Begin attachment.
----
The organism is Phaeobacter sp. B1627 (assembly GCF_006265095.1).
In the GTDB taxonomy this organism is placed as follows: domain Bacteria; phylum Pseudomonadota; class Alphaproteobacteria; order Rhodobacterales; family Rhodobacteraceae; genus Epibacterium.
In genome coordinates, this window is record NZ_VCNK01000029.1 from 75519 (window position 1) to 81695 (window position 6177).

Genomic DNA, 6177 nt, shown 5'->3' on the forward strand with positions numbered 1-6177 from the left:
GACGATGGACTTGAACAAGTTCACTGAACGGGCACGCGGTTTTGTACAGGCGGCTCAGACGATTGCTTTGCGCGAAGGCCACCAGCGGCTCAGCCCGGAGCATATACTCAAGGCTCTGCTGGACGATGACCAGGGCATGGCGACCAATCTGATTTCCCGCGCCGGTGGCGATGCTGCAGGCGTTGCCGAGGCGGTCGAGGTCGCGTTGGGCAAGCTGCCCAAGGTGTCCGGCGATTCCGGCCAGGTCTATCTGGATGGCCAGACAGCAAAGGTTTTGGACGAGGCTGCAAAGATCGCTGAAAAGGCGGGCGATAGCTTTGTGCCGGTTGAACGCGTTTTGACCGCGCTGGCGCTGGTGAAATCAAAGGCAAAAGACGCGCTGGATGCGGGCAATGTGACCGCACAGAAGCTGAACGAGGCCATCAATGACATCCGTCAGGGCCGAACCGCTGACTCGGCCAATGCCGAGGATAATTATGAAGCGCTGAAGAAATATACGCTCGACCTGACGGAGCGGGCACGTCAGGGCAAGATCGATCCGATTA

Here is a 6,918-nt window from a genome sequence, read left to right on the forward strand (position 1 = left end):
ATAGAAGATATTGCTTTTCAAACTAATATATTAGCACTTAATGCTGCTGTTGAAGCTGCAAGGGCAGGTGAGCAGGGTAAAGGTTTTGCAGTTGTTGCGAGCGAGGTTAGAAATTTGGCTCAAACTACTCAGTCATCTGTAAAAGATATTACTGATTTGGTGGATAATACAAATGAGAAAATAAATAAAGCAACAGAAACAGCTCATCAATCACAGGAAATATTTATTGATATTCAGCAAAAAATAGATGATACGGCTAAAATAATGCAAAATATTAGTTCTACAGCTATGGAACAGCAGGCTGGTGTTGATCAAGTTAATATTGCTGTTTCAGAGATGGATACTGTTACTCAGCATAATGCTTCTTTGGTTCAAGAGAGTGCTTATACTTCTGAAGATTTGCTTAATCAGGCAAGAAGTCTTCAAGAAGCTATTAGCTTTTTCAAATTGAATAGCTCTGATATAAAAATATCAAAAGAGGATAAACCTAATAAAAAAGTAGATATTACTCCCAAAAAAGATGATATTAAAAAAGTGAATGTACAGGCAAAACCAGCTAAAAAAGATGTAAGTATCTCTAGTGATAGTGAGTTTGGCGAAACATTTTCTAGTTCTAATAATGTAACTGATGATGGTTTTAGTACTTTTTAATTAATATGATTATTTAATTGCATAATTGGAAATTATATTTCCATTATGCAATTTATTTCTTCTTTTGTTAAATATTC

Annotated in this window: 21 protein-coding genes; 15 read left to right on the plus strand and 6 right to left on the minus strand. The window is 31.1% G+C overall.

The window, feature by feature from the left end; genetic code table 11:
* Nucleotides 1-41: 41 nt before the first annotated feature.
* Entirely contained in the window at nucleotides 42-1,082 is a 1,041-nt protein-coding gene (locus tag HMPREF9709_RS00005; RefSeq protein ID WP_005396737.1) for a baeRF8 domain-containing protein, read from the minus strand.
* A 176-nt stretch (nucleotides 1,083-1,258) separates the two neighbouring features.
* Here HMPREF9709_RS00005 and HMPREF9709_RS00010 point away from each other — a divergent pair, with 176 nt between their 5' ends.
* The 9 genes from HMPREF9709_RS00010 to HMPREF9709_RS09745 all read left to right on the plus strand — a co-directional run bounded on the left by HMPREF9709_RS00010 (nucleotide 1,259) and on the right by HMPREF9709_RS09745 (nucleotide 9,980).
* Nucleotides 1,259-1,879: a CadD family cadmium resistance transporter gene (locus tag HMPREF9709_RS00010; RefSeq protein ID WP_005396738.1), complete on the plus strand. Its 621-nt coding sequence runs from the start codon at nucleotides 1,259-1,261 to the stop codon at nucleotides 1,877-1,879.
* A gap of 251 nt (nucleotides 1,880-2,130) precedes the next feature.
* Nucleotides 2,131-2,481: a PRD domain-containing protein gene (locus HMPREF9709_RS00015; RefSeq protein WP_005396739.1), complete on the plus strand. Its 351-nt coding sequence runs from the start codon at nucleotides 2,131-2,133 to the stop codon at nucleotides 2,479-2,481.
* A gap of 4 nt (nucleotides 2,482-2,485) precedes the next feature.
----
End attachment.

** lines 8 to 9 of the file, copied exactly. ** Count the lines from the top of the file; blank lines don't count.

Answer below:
Annotated in this window: 21 protein-coding genes; 15 read left to right on the plus strand and 6 right to left on the minus strand. The window is 31.1% G+C overall.

The window, feature by feature from the left end; genetic code table 11: